Thus I have heard.
At one time the Buddha dwelt at the city of Shravasti in the sublime abode of the Jeta Grove.
With a gathering of great bhikshus, twelve hundred fifty in all. All were great Arhats without outflows, disciples of the Buddha, dwellers and maintainers. They had fully transcended all existence, and were able to travel everywhere, and to accomplish the awesome deportment.
They followed the Buddha in turning the wheel and were wonderfully worthy of the bequest. Stern and pure in the Vinaya, they were great exemplars in the three realms. Their limitless response-bodies took living beings across and liberated them, pulling out and rescuing those of the future so they could transcend all the bonds of dust.
The names of the leaders were: the greatly wise Shariputra, Mahamaudgalyayana, Mahakaushthila, Purnamaitreyaniputra, Subhuti, Upanishad, and others.
Moreover limitless Pratyekas who were beyond study and those with initial resolve came to where the Buddha was to join the bhikshus’ Pravarana at the close of the summer retreat.
Bodhisattvas from the ten directions who desired counsel in order to resolve the doubts in their minds were respectful and obedient to the Awesome but Compassionate One as they prepared to seek the Secret Meaning.
Then the Tathagata arranged his seat, sat quietly and peacefully, and for the sake of everyone in the assembly proclaimed the profound and mysterious. Those in the pure assembly at the banquet of Dharma obtained what they had never obtained before.
The Immortal’s kalavinka-sound pervaded the ten directions and Bodhisattvas as numerous as the sands of the Ganges gathered at the Bodhimanda with Manjushri as their leader.
Unfortunately there are few translations of this Sutra since the original Sanskrit is in limbo somewhere; what we do have are renditions by the renowned Venerable Dharma-Master Hsuan Hua and also another by Charles Luk. My main resource is the 2002 edition of the Buddhist Text Translation Society’s rendering by Hsuan Hua and his invaluable commentary. There is a more recent adaptation from 2009, but I prefer the former since I sense that a lot of the mystical nuance was jettisoned in favor of a more colloquial attempt with the latter. This present series will hopefully enhance Hsuan Hua’s marvelously spiritually-insightful presentation in Light of the Unborn.
The setting for the Surangama Sutra is the same as in the Diamond Sutra: Shravasti, in the jeta grove. This particular location was broken down and discussed in our Diamond Sutra series:
The present assembly is roughly the same, one that consisted of advanced Maha-Bodhisattvas and monks who were in advanced stages of Tathatic development. This was the “annual summer retreat” that the Tathagata shared with his finely-attuned adepts of the Buddhadharma.
All were great Arhats without outflows, disciples of the Buddha, dwellers and maintainers. They had fully transcended all existence, and were able to travel everywhere, and to accomplish the awesome deportment:
The “Great” Arhats are those who have traversed all the stages of the lower bhumis and are now entering into the ten-fold path of the Bodhisattvas. They have effectively transcended the effects of any outflows from the phenomenal realm; hence they are beyond the three realms of desire, form, as well as the formless realms. They are no longer influenced by the karmadhatu and are now “dwellers in the Realm of Dharmadhatu”. Their whole being is now exclusively devoted to the Buddhadharma; their manomakaya bodies are able to transport to and fro through sundry Buddhafields and in so doing are quite capable of displaying the “awesome deportment”, or the Great Bearing of Noble Wisdom.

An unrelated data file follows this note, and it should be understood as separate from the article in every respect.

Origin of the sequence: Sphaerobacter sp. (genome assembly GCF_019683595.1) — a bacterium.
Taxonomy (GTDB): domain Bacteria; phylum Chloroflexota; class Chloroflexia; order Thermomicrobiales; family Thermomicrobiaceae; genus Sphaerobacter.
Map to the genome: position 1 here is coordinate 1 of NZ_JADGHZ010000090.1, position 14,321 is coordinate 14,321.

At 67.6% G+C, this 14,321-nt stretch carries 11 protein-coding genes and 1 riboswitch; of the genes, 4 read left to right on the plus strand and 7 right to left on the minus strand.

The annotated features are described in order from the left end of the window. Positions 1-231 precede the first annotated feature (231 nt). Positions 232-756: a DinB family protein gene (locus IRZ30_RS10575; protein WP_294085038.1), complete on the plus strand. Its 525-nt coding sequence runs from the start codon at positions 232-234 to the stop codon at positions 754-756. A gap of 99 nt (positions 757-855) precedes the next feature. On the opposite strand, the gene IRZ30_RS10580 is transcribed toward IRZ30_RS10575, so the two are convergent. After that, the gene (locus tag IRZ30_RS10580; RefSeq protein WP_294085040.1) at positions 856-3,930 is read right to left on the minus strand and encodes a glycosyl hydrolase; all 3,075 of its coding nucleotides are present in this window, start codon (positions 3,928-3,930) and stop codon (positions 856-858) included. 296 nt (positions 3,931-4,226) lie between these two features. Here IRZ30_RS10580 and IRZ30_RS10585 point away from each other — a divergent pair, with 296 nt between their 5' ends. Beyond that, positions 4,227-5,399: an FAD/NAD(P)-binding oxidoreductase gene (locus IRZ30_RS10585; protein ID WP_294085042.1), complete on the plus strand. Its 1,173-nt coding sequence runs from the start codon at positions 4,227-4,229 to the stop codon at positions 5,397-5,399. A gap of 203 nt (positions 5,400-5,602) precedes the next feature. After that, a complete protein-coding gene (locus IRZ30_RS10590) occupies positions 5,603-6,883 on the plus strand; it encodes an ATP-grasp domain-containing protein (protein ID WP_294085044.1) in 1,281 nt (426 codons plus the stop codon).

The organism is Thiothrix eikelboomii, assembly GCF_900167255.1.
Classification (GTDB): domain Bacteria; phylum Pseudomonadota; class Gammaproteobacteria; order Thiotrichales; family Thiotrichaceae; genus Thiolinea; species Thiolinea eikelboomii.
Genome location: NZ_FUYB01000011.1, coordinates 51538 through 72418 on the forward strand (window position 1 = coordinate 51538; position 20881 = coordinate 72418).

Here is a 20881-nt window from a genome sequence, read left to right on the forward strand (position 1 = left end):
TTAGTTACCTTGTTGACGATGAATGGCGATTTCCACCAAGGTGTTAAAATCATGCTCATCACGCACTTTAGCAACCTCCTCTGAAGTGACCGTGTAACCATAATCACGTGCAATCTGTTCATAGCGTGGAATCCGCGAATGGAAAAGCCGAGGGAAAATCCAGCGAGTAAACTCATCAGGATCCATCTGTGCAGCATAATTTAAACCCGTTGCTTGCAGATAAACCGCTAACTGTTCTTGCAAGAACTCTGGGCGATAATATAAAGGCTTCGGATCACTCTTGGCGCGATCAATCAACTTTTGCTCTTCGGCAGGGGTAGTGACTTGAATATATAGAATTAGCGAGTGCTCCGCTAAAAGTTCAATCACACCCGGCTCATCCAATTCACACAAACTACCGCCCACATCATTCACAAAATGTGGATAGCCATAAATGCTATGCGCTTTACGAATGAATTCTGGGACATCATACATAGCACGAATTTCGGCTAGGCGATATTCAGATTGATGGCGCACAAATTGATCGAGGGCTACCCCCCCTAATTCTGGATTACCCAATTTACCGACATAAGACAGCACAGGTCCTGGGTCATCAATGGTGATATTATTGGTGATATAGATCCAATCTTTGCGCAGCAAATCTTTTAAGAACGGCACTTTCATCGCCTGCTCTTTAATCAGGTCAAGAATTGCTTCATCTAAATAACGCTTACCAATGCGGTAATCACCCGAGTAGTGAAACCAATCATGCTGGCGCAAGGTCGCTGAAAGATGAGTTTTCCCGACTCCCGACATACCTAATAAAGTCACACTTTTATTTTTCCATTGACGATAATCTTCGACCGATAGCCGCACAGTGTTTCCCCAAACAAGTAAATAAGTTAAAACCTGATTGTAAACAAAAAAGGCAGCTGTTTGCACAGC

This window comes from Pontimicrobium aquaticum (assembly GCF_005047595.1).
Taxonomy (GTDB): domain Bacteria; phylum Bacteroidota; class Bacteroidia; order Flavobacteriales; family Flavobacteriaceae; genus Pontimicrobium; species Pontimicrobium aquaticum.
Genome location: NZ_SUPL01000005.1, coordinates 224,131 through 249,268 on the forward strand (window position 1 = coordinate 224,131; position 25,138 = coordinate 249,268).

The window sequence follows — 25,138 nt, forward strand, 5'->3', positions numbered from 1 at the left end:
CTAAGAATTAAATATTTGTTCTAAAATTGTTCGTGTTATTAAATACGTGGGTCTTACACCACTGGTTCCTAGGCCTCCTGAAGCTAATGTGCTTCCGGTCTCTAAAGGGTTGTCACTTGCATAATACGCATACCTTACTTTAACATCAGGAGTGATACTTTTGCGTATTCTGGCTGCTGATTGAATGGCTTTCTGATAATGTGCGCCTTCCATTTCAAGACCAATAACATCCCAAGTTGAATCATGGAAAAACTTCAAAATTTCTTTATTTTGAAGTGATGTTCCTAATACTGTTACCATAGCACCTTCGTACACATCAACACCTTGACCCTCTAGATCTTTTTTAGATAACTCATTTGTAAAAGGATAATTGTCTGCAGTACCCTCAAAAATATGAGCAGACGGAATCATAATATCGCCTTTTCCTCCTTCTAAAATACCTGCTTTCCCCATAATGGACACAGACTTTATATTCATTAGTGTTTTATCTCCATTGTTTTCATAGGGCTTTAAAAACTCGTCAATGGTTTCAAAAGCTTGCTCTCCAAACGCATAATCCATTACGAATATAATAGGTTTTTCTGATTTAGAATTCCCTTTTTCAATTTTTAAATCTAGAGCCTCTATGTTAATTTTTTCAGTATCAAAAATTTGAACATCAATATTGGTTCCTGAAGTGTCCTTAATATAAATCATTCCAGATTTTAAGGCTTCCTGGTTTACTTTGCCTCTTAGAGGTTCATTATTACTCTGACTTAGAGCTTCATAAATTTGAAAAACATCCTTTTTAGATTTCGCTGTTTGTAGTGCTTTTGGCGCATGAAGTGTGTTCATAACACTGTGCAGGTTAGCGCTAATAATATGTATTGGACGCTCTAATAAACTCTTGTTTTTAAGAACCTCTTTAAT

Stern and pure in the Vinaya, they were great exemplars in the three realms. Their limitless response-bodies took living beings across and liberated them, pulling out and rescuing those of the future so they could transcend all the bonds of dust:
Their whole demeanor radiated the Noble Stature of their Mission in turning the Dharma-wheel of the Tathagata. As “turners of the wheel” they were able to transport and liberate many sentient beings who were entrapped in the lower regions of the unwholesome. In this heightened sense there were true and authentic “Dharma-beings” and could thus shake any defiling dust from their feet, since those self-same feet are blessed with the markless-mark of the Tathagatas themselves.
Many illustrious Dharma-beings were among them, most eminent being the Great Maha-Bodhisattva Manjushri himself. They were all about to obtain what they had never obtained before as they began to listen ever so attentively upon the blessed words, sounding like the unsurpassed sweetness of the kalavinka (song-bird), that were about to descend upon them from the revered tongue of the Tathagata.
Like so many other reverent scenes from countless Sutras, the mood is set for what is about to mystically transpire. The Noble Stature of this present assembly is truly indicative of the state of mind one is called to attune to when partaking in the venue of the Buddhadharma. Indeed, one’s own spirit needs to be transported to what is unfolding in the Sutra. No-thing else matters. No-thing in this saha-world comes even close to what is being shared in these blessed lines. No-friendship, no-form of love alliance, no-familial obligation, no-form of human bond or former life-transforming event can measure-up to the Supreme Grace that is conferred upon one who listens with ears that see what no sentient-agency could ever hope to bestow. Thus it is said:
Of all the kinds of offerings
The gift of the Buddhadharma is the highest.